Many "single supply" op-amps will swing very close to the (-) rail. If you
run the op-amp from +15 to +24 and ground, you can make an op-amp's output
stay at ground until you hit the knee in the transfer curve. A second
op-amp can combine the output of this op-amp with your original signal to
make a transfer function with an abrupt change in gains.

Op-amps like the LM324 come 4 to a package. You can make 3 knees in the
transfer function this way.

12. ### budgieGuest

Is this an expanded scale voltmeter for auto/bike use?

13. ### Fred BloggsGuest

Very nice idea.

14. ### Spehro PefhanyGuest

Some op-amps have sharper "knees" close to the negative rails than
others. I used this in a product about 20 years ago for thermocouple
linearization-- the CMOS op-amp I used was nice and sharp. The LMV824
is not so good. WIth the LM324 you may have to keep the current
through the output to a few tens of uA to keep it sharp (there's a
nominal 50uA pulldown internally).

Best regards,
Spehro Pefhany

15. ### Rich GriseGuest

Speaking of PICs, how would one go about selecting one from, say, this
search:
http://www.microchip.com/ParamChartSearch/params.aspx?branchID=1091&mid=10&lang=en&pageId=74

Thanks,
Rich

16. ### FrozenOneGuest

Okay so to answer some of the questions:

1) The voltage has to be continuous between the points; I am not just
looking for those points
2) Precision has to be close, but not exact
3) Do not want to implement digital method
4) I am making the circuit to control the response of an RF attenuator
that I am using to improve on an older system, and as you can see
Analog stuff is not my strong point. The Existing system can change
the output by 6dB by varying the control from 11.7-12.5 volts. These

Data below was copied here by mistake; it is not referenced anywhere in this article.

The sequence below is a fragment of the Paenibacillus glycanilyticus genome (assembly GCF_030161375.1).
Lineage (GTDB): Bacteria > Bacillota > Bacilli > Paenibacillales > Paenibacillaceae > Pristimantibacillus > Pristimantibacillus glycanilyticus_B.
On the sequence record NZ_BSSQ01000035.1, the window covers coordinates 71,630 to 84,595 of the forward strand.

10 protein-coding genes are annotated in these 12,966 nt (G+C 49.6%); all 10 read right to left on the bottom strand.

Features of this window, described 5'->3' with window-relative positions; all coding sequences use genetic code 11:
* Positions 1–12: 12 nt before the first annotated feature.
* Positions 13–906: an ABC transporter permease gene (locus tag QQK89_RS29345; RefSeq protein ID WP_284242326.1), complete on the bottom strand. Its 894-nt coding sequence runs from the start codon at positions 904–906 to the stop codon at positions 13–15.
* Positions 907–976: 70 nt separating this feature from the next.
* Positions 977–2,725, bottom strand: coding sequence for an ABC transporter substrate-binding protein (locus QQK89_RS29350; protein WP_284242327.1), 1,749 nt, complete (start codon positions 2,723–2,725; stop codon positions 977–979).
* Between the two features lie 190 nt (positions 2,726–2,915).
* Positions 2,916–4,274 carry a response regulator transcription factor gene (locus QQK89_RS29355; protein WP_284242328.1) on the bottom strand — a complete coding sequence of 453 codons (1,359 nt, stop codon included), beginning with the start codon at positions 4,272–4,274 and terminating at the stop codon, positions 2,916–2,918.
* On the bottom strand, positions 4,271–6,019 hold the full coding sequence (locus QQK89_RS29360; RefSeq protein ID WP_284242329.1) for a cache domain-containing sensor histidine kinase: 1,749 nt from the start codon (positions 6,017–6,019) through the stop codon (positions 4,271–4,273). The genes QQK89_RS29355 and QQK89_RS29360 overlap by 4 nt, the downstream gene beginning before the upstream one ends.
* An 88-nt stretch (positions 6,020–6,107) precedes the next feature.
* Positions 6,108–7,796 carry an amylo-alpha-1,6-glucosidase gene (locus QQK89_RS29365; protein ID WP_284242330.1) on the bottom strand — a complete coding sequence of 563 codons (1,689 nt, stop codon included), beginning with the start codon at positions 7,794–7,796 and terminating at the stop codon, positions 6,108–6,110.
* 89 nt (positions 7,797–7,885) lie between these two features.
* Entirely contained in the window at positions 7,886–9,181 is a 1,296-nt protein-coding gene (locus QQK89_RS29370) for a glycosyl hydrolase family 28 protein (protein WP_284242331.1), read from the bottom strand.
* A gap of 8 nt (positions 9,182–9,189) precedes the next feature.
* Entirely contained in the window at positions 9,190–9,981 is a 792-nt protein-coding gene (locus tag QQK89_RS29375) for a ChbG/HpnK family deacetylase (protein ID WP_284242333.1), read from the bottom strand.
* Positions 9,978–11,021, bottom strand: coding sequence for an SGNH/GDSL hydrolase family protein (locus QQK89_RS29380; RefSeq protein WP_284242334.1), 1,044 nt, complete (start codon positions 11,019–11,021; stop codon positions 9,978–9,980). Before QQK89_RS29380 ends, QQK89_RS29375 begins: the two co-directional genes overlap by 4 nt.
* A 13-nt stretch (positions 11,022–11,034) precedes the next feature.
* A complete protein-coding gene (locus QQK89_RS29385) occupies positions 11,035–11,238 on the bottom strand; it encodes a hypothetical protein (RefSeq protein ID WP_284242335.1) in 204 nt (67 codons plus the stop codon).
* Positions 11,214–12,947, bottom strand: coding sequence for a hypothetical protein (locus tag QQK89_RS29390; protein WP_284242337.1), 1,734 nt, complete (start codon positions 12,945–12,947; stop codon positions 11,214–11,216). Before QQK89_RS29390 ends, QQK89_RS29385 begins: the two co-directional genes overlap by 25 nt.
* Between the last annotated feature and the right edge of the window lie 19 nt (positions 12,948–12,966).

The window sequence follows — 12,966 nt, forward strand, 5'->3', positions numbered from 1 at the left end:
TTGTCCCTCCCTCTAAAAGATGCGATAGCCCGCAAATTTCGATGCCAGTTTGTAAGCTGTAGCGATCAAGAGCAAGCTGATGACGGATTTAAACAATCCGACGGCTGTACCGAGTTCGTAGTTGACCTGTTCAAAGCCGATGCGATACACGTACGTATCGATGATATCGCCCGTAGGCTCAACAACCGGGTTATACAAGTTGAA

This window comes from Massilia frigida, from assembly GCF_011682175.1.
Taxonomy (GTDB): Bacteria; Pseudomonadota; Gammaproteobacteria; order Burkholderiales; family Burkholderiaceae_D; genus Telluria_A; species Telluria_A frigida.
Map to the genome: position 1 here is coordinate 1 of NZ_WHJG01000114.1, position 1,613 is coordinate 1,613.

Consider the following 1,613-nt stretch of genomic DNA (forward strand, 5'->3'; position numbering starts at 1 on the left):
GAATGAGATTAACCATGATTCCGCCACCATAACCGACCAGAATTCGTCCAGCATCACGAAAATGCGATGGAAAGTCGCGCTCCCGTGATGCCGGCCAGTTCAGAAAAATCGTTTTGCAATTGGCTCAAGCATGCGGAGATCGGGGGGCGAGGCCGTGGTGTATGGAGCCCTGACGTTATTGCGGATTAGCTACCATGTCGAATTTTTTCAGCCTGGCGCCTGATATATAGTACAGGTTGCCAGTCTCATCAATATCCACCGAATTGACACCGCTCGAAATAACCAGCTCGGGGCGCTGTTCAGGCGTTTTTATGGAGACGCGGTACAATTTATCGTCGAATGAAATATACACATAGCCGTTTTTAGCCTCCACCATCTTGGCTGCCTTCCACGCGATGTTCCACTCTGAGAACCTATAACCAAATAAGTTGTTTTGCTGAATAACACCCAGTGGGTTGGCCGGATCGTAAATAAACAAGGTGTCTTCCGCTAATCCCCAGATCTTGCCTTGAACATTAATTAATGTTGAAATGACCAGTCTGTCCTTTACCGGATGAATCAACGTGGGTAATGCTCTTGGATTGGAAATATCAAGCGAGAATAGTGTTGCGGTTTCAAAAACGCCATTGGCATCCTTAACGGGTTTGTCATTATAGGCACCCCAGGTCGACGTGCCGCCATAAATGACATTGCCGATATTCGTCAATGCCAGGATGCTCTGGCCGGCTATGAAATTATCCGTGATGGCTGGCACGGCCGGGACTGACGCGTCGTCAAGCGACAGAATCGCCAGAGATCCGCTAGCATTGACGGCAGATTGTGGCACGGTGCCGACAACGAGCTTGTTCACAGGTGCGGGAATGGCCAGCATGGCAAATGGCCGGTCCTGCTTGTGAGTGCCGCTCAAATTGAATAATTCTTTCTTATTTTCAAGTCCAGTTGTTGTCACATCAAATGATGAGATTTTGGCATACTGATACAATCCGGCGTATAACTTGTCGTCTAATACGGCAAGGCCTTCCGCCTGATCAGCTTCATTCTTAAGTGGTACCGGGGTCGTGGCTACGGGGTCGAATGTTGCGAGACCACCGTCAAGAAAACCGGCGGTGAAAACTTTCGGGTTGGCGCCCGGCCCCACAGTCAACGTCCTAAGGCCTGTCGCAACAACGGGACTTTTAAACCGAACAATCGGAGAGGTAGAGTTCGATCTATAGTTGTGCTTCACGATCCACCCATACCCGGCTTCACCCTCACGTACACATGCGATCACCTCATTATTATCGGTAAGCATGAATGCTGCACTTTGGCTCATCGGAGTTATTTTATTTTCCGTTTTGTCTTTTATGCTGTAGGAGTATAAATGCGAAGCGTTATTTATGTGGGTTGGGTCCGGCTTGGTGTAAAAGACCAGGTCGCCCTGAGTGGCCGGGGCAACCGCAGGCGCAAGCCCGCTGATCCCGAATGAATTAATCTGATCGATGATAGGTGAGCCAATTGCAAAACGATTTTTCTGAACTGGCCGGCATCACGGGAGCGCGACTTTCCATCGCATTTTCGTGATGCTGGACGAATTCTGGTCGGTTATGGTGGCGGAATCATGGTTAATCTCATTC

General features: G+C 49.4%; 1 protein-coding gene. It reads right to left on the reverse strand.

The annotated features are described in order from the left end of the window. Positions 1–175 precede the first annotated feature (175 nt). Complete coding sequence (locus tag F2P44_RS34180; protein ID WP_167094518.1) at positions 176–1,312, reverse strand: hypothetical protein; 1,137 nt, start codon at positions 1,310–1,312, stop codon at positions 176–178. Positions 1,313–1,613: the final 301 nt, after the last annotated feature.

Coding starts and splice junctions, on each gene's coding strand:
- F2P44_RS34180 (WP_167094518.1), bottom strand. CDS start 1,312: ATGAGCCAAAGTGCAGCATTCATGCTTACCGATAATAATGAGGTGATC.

numbers cannot change. I am attempting to implement a COTS attenuator
to do the same function, but I need to map the existing control voltage
to the COTS attenuator voltages. I hope this makes sense.

I am thinking the PWL approach might be a good way to solve my problem

17. ### Ken SmithGuest

Between the points given, what do you have to be close to?

As I suggested elsewhere, a quad op-amp can give you 3 knees in the curve.
That would be a 5 point PWL curve. This was based on the idea that the
sense of all of the knees were the same way. If the slope does not
monotonically increase, you can get extra knees by using rail to rail
op-amps and having them hit each rail.

You can also fit to curves using X^N sort of functions implemented with
analog multipliers. There are several analog multipliers on the market
and some parts like the LT1228 and some AGCed IF stages that will serve as
multipliers. If you can't stand PWL methods erros, maybe combining PWL
with some non-linear function such as X^2 will do it for you.

18. ### AndyGuest

The slope looks increasing. If you have only 3 reference points, maybe a
an exponential amplifier could suffice?

(Cf. http://www.national.com/an/AN/AN-311.pdf , figure 2.)

19. ### Guest

12.08X² -282X +1649.5

20. ### Jim ThompsonGuest

Did everyone miss my piece-wise linear post....

Newsgroups: alt.binaries.schematics.electronic
Subject: Piece-Wise Linear Question (from S.E.D) - PWL-Example.pdf
Message-ID: <>

...Jim Thompson